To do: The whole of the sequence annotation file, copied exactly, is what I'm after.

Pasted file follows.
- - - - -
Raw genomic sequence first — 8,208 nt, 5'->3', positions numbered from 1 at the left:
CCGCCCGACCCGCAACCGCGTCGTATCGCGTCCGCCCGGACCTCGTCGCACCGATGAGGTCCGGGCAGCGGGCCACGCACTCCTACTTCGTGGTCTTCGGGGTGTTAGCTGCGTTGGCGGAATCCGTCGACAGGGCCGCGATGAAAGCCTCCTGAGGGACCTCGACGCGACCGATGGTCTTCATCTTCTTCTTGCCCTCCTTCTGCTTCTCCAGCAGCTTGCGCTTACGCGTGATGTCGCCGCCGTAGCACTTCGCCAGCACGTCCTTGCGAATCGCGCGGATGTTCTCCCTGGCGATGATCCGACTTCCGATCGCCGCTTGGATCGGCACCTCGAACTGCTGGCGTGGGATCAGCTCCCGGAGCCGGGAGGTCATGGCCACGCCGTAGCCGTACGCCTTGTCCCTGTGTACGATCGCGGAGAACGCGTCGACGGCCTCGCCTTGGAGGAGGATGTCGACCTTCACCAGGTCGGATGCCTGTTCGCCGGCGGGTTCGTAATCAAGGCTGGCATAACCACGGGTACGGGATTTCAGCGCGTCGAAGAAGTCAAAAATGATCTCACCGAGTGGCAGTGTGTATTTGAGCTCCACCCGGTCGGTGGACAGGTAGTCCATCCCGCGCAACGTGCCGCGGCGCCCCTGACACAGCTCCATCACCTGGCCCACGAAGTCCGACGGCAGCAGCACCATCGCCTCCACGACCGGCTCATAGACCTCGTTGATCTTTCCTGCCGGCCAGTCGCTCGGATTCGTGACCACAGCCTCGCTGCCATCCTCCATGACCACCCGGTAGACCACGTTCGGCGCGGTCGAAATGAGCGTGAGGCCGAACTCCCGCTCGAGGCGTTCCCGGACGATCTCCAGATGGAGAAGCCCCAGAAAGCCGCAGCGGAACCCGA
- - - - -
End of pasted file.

Raw genomic sequence first — 8,208 nt, 5'->3', positions numbered from 1 at the left:
CCGCCCGACCCGCAACCGCGTCGTATCGCGTCCGCCCGGACCTCGTCGCACCGATGAGGTCCGGGCAGCGGGCCACGCACTCCTACTTCGTGGTCTTCGGGGTGTTAGCTGCGTTGGCGGAATCCGTCGACAGGGCCGCGATGAAAGCCTCCTGAGGGACCTCGACGCGACCGATGGTCTTCATCTTCTTCTTGCCCTCCTTCTGCTTCTCCAGCAGCTTGCGCTTACGCGTGATGTCGCCGCCGTAGCACTTCGCCAGCACGTCCTTGCGAATCGCGCGGATGTTCTCCCTGGCGATGATCCGACTTCCGATCGCCGCTTGGATCGGCACCTCGAACTGCTGGCGTGGGATCAGCTCCCGGAGCCGGGAGGTCATGGCCACGCCGTAGCCGTACGCCTTGTCCCTGTGTACGATCGCGGAGAACGCGTCGACGGCCTCGCCTTGGAGGAGGATGTCGACCTTCACCAGGTCGGATGCCTGTTCGCCGGCGGGTTCGTAATCAAGGCTGGCATAACCACGGGTACGGGATTTCAGCGCGTCGAAGAAGTCAAAAATGATCTCACCGAGTGGCAGTGTGTATTTGAGCTCCACCCGGTCGGTGGACAGGTAGTCCATCCCGCGCAACGTGCCGCGGCGCCCCTGACACAGCTCCATCACCTGGCCCACGAAGTCCGACGGCAGCAGCACCATCGCCTCCACGACCGGCTCATAGACCTCGTTGATCTTTCCTGCCGGCCAGTCGCTCGGATTCGTGACCACAGCCTCGCTGCCATCCTCCATGACCACCCGGTAGACCACGTTCGGCGCGGTCGAAATGAGCGTGAGGCCGAACTCCCGCTCGAGGCGTTCCCGGACGATCTCCAGATGGAGAAGCCCCAGAAAGCCGCAGCGGAACCCGA